The Science Behind Zobria®
by Dr. Richard Mann
Vitamin B1, also known as thiamine, is essential for the functioning of the key enzymes pyruvate dehydrogenase and α-ketoglutarate dehydrogenase involved in the metabolic pathways that produce cellular energy via the production of ATP in the mitochondria. Deficiency of vitamin B1 results in decreased energy availability with subsequent impaired cellular function.
Nerve cells, also known as neurons, have very high rates of metabolism compared to other cell types. As a consequence, neurons are very sensitive to decreased levels of ATP production, a process that is dependent on adequate levels of vitamin B1. Decreased vitamin B1 levels disrupt the ability of neurons to perform their primary function, the conduction action potentials. In the central nervous system–the brain and spinal cord–this deficiency often manifests itself clinically as decreased mental acuity. In the peripheral nervous system–the nerves that run from the central nervous system to the arms, legs, torso, and face–this deficiency often manifests itself as impaired sensations such as numbness, burning, tingling, and nerve pain. As such, vitamin B1 deficiency should be suspected in anyone exhibiting these symptoms.
Vitamin B1 deficiency is more common than is generally recognized. For example, diabetics have been shown to urinate out their vitamin B1 at a rate 16 or more times that of nondiabetics. As a consequence, vitamin B1 deficiency is thought to be highly prevalent among the estimated 35 million diabetics in the US. Other groups of people at increased risk of vitamin B1 deficiency include the elderly, people with a history of alcohol abuse, and people taking certain medications. It is therefore not surprising that numbness, tingling, burning, and nerve pain are common in these groups.
Vitamin B1 is a water-soluble vitamin. Its absorption from the intestines is dependent upon thiamine transporter molecules. This energy-dependent process transports vitamin B1 from the intestinal lumen into the cells that line the intestines. From there the vitamin enters the bloodstream and is distributed throughout the body. Unfortunately, this process can be impaired by many factors including damage to the transporter molecules and substrate competition from medications. It has been noted that less than 5% of water-soluble vitamin B1 is actually absorbed from the intestine.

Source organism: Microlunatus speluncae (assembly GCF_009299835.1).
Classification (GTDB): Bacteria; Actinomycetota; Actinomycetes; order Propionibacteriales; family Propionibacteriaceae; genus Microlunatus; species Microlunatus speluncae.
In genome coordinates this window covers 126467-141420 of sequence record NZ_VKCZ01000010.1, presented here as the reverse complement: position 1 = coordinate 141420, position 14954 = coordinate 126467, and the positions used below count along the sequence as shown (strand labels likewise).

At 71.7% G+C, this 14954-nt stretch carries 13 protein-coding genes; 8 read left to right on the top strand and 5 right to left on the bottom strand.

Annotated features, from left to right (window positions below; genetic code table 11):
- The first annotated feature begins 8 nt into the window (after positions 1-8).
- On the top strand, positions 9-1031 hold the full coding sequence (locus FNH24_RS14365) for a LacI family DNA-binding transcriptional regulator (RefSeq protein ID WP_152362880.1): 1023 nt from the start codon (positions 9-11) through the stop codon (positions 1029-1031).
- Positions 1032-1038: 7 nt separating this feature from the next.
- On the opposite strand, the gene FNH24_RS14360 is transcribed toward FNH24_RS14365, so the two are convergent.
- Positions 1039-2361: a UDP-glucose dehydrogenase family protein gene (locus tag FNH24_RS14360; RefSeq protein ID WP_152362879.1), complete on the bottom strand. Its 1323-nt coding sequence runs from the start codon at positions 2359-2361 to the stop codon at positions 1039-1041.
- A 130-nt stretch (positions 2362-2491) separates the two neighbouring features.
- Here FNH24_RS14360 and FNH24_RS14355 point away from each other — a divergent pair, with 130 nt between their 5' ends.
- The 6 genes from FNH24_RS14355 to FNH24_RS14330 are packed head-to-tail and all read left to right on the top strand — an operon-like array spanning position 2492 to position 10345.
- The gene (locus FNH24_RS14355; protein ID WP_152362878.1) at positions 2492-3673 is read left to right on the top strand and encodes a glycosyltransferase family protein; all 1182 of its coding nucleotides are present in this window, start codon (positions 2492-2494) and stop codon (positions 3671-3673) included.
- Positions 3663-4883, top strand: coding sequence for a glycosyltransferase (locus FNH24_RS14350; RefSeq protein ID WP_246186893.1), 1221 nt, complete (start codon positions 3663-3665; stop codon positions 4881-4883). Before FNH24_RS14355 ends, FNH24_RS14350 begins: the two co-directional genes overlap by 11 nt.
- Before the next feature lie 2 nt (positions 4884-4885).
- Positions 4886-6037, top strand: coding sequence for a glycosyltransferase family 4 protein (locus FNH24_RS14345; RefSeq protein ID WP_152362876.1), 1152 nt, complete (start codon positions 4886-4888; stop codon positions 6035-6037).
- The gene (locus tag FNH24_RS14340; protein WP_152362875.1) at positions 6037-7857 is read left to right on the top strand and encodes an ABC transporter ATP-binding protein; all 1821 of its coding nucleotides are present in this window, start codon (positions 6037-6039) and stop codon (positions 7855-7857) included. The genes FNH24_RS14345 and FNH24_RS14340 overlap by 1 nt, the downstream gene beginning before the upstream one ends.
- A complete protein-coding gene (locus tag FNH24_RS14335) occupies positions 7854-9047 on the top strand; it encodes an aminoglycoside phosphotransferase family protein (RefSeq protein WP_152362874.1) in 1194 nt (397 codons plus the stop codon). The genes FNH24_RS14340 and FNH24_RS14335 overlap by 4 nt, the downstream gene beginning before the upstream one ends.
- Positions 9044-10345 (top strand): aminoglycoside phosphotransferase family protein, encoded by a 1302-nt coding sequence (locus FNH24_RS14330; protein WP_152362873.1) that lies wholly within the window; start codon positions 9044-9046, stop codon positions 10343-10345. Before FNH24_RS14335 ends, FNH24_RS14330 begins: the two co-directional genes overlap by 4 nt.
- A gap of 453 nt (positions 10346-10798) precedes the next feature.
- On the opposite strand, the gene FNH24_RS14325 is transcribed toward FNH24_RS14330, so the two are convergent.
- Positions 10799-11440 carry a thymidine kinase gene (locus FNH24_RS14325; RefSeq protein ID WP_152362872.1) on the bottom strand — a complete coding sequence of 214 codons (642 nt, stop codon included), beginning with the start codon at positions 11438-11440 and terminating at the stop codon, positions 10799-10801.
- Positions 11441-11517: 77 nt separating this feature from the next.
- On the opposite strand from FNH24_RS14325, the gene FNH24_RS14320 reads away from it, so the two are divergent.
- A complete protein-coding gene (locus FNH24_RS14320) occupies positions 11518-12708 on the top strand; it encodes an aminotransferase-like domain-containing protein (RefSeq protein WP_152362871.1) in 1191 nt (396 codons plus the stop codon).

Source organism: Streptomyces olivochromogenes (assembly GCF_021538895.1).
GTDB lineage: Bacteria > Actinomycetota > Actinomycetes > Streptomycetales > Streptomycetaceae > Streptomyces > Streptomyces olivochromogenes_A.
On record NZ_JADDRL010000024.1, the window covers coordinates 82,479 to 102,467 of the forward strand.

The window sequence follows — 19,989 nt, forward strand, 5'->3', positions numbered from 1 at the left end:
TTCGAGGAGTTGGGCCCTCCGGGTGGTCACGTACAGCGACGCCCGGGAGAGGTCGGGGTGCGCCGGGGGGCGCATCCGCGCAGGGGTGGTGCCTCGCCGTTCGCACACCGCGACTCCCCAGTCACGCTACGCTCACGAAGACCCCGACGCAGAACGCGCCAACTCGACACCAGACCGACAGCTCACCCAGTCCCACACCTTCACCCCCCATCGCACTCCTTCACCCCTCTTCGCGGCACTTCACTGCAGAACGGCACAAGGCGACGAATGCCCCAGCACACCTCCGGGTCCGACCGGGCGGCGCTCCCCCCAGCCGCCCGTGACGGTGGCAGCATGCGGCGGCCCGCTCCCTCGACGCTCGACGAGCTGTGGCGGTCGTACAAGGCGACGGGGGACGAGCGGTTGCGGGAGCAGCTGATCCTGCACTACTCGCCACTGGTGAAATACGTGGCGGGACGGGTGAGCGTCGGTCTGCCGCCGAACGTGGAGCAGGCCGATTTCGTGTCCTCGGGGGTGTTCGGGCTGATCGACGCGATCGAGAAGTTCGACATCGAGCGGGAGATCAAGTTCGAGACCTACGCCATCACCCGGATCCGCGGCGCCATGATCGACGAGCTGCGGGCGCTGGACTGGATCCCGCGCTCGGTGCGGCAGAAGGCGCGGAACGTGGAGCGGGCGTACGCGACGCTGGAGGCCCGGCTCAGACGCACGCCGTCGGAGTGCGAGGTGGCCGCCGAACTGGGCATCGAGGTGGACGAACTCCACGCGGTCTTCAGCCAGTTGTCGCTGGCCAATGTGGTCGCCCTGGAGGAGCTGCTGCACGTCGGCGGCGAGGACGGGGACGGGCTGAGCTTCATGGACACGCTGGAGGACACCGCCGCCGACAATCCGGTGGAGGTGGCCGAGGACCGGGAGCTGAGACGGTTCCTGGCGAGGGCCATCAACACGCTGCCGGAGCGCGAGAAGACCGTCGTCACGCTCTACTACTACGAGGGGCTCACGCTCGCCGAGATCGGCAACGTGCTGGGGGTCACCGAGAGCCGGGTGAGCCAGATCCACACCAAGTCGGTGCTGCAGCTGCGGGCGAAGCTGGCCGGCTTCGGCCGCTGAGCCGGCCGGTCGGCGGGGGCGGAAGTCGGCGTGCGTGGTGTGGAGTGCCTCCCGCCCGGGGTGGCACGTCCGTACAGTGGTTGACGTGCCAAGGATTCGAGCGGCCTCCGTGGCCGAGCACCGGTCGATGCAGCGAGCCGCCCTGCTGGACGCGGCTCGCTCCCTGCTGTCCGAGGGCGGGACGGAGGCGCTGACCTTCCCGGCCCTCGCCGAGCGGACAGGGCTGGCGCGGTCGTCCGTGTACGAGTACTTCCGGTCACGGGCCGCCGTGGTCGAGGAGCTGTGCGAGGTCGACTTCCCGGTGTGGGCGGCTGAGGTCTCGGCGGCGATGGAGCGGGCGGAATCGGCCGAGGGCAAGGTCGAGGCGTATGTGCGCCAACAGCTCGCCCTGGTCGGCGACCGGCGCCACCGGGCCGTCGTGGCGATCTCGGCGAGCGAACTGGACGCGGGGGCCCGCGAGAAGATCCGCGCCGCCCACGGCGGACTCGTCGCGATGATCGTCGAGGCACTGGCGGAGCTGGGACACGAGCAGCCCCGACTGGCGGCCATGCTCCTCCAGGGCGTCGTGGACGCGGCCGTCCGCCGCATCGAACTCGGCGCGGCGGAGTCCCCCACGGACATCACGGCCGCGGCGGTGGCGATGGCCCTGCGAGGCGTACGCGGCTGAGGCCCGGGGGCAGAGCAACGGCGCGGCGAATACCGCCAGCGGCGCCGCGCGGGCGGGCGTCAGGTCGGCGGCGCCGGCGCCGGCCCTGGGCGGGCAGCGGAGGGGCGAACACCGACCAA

Benfotiamine, the key ingredient in Zobria®, is a fat-soluble form of vitamin B1. It is absorbed much more successfully than dietary vitamin B1 or standard vitamin B1 pills. The lipid composition of the intestinal lining allows benfotiamine to be absorbed by passive diffusion. This process is independent of thiamine transporters and is highly efficient. As a result, benfotiamine has been shown to elevate vitamin B1 levels more successfully than any other commercially available product. Many people feel the effects of improved nerve function–improved sensation and decreased pain in the feet and legs–in as little as 30 days. Benfotiamine has been used to reverse vitamin B1 deficiency since the early 1960s. It is extremely safe and very well studied. It is an ideal agent for reversing nerve dysfunction due to vitamin B1 deficiency.
In addition to benfotiamine, Zobria® contains methylcobalamin–the most desirable form of vitamin B12. Vitamin B12 is often associated with nerve dysfunction.